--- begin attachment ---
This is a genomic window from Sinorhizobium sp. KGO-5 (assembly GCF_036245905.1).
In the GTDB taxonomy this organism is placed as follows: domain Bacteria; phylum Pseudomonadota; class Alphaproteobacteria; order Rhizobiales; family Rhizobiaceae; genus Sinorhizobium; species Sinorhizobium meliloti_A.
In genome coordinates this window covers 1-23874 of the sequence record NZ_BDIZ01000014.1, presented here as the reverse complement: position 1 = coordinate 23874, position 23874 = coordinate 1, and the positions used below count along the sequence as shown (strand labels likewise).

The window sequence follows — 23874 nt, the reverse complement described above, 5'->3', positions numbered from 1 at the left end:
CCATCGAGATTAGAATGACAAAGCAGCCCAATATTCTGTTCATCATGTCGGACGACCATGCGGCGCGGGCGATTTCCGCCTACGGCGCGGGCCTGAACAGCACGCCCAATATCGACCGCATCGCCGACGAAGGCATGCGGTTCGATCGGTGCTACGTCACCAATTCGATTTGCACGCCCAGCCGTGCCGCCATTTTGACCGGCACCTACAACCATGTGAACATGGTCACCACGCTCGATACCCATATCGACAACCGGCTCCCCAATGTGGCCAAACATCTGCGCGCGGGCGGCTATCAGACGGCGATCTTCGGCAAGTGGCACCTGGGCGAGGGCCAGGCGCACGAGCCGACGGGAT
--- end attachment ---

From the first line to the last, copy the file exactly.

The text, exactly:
This is a genomic window from Sinorhizobium sp. KGO-5 (assembly GCF_036245905.1).
In the GTDB taxonomy this organism is placed as follows: domain Bacteria; phylum Pseudomonadota; class Alphaproteobacteria; order Rhizobiales; family Rhizobiaceae; genus Sinorhizobium; species Sinorhizobium meliloti_A.
In genome coordinates this window covers 1-23874 of the sequence record NZ_BDIZ01000014.1, presented here as the reverse complement: position 1 = coordinate 23874, position 23874 = coordinate 1, and the positions used below count along the sequence as shown (strand labels likewise).

The window sequence follows — 23874 nt, the reverse complement described above, 5'->3', positions numbered from 1 at the left end:
CCATCGAGATTAGAATGACAAAGCAGCCCAATATTCTGTTCATCATGTCGGACGACCATGCGGCGCGGGCGATTTCCGCCTACGGCGCGGGCCTGAACAGCACGCCCAATATCGACCGCATCGCCGACGAAGGCATGCGGTTCGATCGGTGCTACGTCACCAATTCGATTTGCACGCCCAGCCGTGCCGCCATTTTGACCGGCACCTACAACCATGTGAACATGGTCACCACGCTCGATACCCATATCGACAACCGGCTCCCCAATGTGGCCAAACATCTGCGCGCGGGCGGCTATCAGACGGCGATCTTCGGCAAGTGGCACCTGGGCGAGGGCCAGGCGCACGAGCCGACGGGAT